1. Hi Gary, thank you for your comment and sharing your experience! It sounds like you have successfully managed the looming likelihood of Type 2 Diabetes through managing what you eat and making informed, mindful choices, well done! And lost weight in the process, an added bonus. By cutting out the processed foods filled with sugar and salt to add flavor, and foods that lack nutrients such as white bread, you're fueling your body with real nutrient dense foods. This keto blog doesn't advocate pasta or rice even wholegrains, as the goal is ketosis, however it sounds like your choices are working for you :). All the best :).
  2. Hi Kat :-) I've had type 2 diabetes for years now. I must watch my sugar intake and carbohydrates. I was so used to eating whatever I wanted but that's not the case anymore. You are what you eat and it always shows.I am on a mission now to eat healthy and feel much better.Thanks for sharing :-) ~Rob
    1. Hi Rob, thanks for visiting :). It's great that you've found the cause of your type 2 diabetes and have adapted your diet to accommodate to reduce the impact of sugars on your system. I'm glad it's making you feel much better too. Enjoy the journey.
  3. Hi Kat, I am glad you made an article about professionals supporting keto diet. I was introduced to this "diet" by my friend who had type-2 diabetes (but, he wasn`t referring to it as keto diet - it is more like intermittent fasting). As recommended to him by his doctore. I have seen his dramatic weight loss and healing when he did this diet, and i was impressed. This was about 4 years ago, and until now, he is still on that diet and looking healthy as ever. And now, whenever i hear about keto-diet, it reminded me of his diet back then, it was actually ketogenic diet. I believe that since it has been making good results for people with diabetes, it was later on introduced to the people. I believe in it. Thanks again for this article, very informative.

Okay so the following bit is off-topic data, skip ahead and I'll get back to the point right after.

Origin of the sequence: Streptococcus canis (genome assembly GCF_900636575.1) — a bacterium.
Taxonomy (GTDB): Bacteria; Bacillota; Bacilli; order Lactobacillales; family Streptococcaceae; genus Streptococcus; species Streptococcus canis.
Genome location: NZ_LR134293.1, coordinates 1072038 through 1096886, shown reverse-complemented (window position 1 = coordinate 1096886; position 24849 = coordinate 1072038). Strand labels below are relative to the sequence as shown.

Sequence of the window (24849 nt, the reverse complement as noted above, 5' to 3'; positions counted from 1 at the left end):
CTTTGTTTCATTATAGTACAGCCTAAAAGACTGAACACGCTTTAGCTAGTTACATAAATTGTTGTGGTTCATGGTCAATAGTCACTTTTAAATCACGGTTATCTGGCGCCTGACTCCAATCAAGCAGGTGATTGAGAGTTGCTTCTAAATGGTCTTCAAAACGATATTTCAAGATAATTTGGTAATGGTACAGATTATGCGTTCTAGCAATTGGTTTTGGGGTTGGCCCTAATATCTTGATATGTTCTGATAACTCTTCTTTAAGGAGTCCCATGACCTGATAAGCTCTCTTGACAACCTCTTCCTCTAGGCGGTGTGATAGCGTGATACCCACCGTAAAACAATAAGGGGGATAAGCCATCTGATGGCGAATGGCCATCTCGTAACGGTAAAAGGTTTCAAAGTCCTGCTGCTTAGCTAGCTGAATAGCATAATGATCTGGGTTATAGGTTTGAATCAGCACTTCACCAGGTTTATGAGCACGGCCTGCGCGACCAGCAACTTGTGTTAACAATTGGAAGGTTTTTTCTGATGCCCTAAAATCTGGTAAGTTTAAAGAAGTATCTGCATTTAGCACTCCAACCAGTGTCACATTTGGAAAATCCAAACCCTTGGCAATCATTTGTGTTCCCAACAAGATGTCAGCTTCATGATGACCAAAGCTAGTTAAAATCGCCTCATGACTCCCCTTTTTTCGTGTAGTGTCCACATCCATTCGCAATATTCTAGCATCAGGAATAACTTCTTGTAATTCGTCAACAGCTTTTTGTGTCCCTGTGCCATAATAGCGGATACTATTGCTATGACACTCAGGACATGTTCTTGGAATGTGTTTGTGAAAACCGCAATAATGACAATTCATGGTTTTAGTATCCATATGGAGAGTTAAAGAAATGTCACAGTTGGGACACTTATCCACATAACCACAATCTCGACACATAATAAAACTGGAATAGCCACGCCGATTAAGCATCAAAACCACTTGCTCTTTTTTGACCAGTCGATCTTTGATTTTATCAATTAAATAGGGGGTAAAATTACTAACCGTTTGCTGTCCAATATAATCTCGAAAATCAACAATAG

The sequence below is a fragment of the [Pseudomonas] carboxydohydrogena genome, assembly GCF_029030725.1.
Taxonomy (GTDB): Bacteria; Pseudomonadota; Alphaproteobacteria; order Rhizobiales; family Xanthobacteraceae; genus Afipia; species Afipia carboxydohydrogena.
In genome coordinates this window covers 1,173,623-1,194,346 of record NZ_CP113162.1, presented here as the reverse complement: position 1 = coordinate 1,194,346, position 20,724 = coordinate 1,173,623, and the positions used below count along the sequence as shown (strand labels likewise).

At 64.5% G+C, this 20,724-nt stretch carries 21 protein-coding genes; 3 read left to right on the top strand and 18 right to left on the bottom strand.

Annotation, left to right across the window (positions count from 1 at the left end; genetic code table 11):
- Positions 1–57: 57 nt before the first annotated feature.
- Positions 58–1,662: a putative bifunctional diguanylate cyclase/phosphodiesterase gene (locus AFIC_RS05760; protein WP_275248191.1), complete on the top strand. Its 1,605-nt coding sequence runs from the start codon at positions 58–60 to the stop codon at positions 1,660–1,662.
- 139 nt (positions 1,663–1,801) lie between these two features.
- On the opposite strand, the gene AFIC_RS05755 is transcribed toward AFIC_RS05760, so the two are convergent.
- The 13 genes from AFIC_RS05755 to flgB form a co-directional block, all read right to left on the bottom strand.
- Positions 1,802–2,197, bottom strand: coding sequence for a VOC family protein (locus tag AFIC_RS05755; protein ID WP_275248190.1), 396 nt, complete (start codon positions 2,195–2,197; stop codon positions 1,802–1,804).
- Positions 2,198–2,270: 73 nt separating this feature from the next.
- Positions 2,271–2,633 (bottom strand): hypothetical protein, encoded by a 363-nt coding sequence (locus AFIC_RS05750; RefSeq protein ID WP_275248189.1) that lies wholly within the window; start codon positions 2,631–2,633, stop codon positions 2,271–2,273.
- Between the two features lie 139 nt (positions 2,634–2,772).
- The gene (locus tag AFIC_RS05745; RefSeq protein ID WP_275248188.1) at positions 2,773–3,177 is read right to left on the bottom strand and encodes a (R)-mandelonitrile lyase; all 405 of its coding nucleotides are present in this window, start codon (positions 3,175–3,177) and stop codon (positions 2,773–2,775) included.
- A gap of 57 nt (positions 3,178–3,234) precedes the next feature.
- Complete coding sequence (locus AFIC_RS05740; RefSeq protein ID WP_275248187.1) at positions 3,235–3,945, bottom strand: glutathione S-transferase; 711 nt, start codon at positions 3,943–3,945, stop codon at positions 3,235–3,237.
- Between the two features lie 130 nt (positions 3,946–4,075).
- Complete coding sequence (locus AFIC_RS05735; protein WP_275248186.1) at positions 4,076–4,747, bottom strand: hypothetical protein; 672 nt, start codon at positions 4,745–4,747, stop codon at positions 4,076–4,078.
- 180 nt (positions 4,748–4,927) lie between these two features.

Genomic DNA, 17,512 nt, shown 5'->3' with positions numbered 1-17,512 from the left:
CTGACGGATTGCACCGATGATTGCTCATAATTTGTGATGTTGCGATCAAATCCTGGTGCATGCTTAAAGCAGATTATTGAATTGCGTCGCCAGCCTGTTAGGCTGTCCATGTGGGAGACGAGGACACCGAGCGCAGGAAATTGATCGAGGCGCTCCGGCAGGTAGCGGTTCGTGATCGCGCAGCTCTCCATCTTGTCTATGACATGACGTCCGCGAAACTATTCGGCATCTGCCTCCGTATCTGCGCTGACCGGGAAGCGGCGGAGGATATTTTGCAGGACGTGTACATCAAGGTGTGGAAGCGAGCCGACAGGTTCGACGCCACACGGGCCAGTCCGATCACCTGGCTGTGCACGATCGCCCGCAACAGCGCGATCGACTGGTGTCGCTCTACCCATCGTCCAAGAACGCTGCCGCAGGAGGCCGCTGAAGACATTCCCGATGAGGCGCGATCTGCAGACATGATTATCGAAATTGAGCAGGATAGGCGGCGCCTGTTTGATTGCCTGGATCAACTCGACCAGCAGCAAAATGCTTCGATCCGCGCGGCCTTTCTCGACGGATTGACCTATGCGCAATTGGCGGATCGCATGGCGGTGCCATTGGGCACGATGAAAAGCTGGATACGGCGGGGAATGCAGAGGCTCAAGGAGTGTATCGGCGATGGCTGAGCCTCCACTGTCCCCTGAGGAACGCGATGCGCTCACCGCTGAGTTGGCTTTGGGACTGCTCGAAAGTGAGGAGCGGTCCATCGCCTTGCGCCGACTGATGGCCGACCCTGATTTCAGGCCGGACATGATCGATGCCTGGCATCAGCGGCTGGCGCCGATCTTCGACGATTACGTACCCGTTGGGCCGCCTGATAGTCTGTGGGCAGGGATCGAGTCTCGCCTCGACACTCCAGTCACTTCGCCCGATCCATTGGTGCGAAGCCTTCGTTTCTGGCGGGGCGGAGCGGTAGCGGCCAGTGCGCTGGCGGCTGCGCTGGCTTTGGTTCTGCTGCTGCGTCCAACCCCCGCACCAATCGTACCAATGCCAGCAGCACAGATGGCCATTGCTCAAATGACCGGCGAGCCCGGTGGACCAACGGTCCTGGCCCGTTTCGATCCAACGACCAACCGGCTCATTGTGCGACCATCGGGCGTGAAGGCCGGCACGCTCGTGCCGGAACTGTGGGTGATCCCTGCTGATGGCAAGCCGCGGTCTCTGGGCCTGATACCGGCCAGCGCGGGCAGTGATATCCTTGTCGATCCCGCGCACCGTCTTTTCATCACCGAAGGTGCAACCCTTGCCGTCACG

1. Hi Hanna, thanks for dropping by. Yes, it's remarkable how much of a difference following a low carb or ketogenic diet makes to one's health. It's so much more validation when you can see a friend's consistent efforts pay off, and keep the weight off. That's priceless. There are some doctors who do promote this, but they are less common unfortunately, even though there is sufficient scientific evidence in support of this way of eating. I'm glad you believe in it, thanks for sharing :).